The review (Cornell University) evaluated numerous studies on nature’s effects on the mental health of college students to find an effective “nature prescription” for students. The review found “10 minutes outside in a space with nature” each day has a positive impact on mental health.
A man was stabbed multiple times at a home in Fresno, California, after an argument between family members over a baby. Witnesses claim the two parents returned intoxicated from their Sunday evening out. When they tried to take the baby home, the infant’s caretaker said no. A fight broke out, and detectives say someone pulled out a knife and stabbed a man more than once in the back. Multiple people were involved in the fight; all of them are related. The baby was not hurt.
Shelter dogs everywhere need adopting, but getting the pups in front of the right audience can be tricky. That’s why a pizzeria and an animal shelter in New York state teamed up to attach flyers of adoptable dogs to pizza boxes. The Niagara SPCA hooked up with Just Pizza & Wing Co. to help get their shelter dogs adopted. The Niagara SPCA wrote on social media: “Be on the lookout for a sweet face on your pizza boxes this weekend!” The flyer also gives a number to call to adopt the pup and encourages pizza (and dog) fans to share it on Facebook. • IMAGE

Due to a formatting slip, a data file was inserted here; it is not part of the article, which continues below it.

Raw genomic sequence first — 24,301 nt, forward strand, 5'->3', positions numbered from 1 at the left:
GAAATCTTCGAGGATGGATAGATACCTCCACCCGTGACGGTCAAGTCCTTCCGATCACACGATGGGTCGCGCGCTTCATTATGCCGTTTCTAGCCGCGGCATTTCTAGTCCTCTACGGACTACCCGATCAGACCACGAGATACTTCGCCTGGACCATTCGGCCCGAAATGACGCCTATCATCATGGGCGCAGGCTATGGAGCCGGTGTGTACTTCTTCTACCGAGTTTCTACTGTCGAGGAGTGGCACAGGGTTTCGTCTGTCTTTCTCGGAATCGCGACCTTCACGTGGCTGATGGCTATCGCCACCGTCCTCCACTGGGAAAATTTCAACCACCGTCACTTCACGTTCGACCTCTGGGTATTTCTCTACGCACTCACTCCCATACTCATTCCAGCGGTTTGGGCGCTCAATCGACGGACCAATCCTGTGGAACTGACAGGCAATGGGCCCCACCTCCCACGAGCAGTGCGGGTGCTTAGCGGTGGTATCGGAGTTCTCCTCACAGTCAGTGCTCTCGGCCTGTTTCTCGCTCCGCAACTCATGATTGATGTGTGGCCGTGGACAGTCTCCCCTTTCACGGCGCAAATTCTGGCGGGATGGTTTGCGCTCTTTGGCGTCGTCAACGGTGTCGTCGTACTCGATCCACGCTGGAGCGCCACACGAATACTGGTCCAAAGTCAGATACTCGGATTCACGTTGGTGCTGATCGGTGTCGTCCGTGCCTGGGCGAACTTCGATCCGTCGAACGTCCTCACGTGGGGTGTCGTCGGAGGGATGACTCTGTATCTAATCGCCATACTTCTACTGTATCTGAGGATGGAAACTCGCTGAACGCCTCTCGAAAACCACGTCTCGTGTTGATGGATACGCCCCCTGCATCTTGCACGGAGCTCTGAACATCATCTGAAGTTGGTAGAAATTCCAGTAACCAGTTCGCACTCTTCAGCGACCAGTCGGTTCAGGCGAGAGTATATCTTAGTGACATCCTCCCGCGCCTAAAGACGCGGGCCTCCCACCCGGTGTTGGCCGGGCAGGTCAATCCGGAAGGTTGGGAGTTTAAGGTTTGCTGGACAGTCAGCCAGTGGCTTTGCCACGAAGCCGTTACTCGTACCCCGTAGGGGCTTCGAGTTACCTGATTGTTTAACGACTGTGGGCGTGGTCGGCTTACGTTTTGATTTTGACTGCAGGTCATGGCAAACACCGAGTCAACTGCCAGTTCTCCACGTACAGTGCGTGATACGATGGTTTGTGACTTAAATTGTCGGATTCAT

When you’ve developed a habit of complaining about things, it’s not always easy to shut it down. An easy way to help yourself stop is by catching yourself in the act and adding a positive spin to it. Jon Gordon, author of The No Complaining Rule, suggests filtering yourself with the “but-positive” technique: If you find yourself griping, add a ‘but’ and say something positive. For example, “I don’t like driving to work, but I’m thankful at least I can drive and I even have a job.”
… Yes, your complaint still spills out, but the positive note you add helps clear the air a little. You register that you made a complaint, add a reason why it might not be worth complaining about, and — over time — complaints will become far less common.
A North Carolina man managed to save his family from a devastating house fire after a motion sensor camera he had set up outside tipped him off about the blaze. Lee Spargo initially set up an outdoor game trail camera at his home in hopes of catching a wild fox that had been preying on his chickens, but he was alerted of another danger when the device caught footage of his house being engulfed in flames. A roaring fire inside the enclosed deck of Lee’s home triggered the camera and sent an alert to his phone around 2AM.
Lee woke up thinking he had caught the fox, but soon realized that his house was on fire. Lee quickly jumped into action and got his wife and two kids out of the burning building.